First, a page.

Court dismisses case against Nawakwi


THE High Court has refused to commence contempt proceedings against Forum for Democracy and Development (FDD) national secretary Nathan Mulonga and party president Edith Nawakwi for disobeying a court order stopping them from amending the opposition party’s constitution on grounds of procedural impropriety.
This is in an application for leave to commence contempt proceedings against Mr Mulonga for alleged disobedience of an ex parte order by the court.
Bwalya Ngandu and Kaluba Simuyemba have sued Mr Mulonga asking the court to stop him, Ms Nawakwi and other party officials from amending the FDD constitution to allow Ms Nawakwi to go for a third term.
They also want the court to stop the respondents from suspending, expelling or stopping them from full and free enjoyment of their membership of the FDD and to exercise their duties as leaders in the party.
In her ruling yesterday, High Court judge Annie Banda-Bobo dismissed the application for leave to commence contempt proceedings on grounds that the ex parte order stopping Mr Mulonga and the other officials from holding a meeting to amend the FDD constitution was not personally served on Mr Mulonga.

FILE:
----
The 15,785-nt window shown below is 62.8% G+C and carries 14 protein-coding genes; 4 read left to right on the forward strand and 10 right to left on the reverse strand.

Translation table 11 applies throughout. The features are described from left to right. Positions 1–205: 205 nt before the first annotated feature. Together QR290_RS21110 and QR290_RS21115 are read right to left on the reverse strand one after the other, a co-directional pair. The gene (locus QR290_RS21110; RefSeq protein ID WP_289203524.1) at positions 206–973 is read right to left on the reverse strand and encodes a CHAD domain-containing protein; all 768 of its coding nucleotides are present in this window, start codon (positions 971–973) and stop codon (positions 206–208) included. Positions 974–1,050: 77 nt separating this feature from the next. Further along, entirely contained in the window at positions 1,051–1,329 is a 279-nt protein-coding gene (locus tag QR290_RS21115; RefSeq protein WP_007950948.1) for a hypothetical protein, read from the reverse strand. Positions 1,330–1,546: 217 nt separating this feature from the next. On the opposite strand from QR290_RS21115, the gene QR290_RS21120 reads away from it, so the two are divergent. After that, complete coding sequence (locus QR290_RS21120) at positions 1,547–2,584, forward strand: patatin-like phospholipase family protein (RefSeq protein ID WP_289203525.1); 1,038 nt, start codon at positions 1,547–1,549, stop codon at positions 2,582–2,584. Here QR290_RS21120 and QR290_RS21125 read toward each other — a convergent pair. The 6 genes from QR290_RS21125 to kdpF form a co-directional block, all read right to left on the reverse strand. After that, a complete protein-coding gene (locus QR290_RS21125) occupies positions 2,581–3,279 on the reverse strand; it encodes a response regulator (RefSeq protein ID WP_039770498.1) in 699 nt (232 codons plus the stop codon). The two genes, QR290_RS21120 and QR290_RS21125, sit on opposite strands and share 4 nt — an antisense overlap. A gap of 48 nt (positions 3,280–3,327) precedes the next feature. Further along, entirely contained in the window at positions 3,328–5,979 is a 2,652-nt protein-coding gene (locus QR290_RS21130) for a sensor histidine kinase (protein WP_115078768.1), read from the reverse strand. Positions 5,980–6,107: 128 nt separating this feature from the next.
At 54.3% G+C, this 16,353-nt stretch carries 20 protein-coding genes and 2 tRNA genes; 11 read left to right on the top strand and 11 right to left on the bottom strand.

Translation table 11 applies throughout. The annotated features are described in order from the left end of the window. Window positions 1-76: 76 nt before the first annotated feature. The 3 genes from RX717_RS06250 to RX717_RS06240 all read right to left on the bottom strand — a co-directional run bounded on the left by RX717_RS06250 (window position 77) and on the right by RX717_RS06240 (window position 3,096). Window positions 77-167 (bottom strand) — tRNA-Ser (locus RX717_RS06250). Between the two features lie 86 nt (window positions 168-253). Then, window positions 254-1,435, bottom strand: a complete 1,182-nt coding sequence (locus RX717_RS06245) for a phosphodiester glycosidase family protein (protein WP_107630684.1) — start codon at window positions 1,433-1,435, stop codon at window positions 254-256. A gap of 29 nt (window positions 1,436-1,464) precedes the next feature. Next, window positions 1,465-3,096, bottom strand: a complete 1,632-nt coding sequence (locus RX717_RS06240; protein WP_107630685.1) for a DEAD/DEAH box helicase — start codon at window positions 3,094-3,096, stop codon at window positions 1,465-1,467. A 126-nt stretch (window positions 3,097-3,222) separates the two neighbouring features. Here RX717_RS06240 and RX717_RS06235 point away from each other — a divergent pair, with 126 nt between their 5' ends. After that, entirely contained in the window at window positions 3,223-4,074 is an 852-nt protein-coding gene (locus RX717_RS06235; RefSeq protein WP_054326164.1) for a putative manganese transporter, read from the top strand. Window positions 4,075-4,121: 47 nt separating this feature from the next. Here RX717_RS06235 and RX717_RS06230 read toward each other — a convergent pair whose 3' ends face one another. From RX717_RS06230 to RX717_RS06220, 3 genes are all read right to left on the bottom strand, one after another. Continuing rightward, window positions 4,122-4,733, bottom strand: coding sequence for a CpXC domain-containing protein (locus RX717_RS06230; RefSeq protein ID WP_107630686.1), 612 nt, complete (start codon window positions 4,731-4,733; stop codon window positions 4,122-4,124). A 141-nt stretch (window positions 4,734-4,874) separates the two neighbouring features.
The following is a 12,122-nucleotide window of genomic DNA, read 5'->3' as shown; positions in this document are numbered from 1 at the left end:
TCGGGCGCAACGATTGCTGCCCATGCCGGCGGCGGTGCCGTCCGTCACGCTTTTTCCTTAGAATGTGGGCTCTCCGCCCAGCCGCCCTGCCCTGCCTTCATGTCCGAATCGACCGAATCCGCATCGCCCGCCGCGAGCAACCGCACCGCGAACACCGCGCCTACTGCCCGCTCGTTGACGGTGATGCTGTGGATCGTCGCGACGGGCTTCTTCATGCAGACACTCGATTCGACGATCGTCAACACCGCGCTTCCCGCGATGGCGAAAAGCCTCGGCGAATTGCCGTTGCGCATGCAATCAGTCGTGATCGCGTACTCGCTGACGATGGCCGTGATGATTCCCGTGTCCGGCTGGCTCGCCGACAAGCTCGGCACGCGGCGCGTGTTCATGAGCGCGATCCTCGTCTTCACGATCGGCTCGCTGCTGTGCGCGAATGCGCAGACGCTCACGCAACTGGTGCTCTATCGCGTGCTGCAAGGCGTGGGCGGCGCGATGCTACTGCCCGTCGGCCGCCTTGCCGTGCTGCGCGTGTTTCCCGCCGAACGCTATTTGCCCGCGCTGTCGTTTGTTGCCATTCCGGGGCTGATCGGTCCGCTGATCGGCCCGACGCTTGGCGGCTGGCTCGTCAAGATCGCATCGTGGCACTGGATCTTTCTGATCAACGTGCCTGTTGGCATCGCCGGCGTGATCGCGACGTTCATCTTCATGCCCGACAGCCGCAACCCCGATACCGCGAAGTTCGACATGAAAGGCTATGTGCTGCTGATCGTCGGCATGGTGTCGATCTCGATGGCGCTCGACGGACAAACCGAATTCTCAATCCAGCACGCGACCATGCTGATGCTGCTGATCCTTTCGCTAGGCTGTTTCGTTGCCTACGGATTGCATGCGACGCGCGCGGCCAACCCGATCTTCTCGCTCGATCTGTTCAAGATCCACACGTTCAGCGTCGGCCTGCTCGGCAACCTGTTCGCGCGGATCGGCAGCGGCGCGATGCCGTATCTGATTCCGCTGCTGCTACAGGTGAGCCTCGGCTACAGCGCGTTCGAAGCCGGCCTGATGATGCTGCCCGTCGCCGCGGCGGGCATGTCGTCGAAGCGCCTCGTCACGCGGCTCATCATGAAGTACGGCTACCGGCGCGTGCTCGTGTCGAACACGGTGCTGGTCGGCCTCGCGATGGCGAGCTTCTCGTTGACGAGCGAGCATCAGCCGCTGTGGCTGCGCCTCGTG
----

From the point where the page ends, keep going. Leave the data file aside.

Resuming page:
Mrs Justice Banda-Bobo said the penal notice of the injunction order did not comply with order 47, rule seven (4) because it was not prominently displayed on the front page of the order.
“While I appreciate what Mr Ng’andu said that the order of injunction contained the necessary warning of the consequences of the disobedience, this warning is not prominently displayed on the front page of the order,” she said.
Mrs Justice Banda-Bobo found that on the issue of personal service, it was clear that there was no compliance with procedural rules on service of process and that High Court orders are clear that there must be strict compliance with their provisions.
“It is because the liberty of an individual is at stake, and such liberty cannot be curtailed without exercising that care. Service, it was determined was effected on the registered office of the FDD and not on the respondent, who was sued in a representative capacity,” she said.
Mrs Justice Banda-Bobo said she could not grant permission to commence contempt proceedings because the application was improperly before her and, thus, dismissed it.

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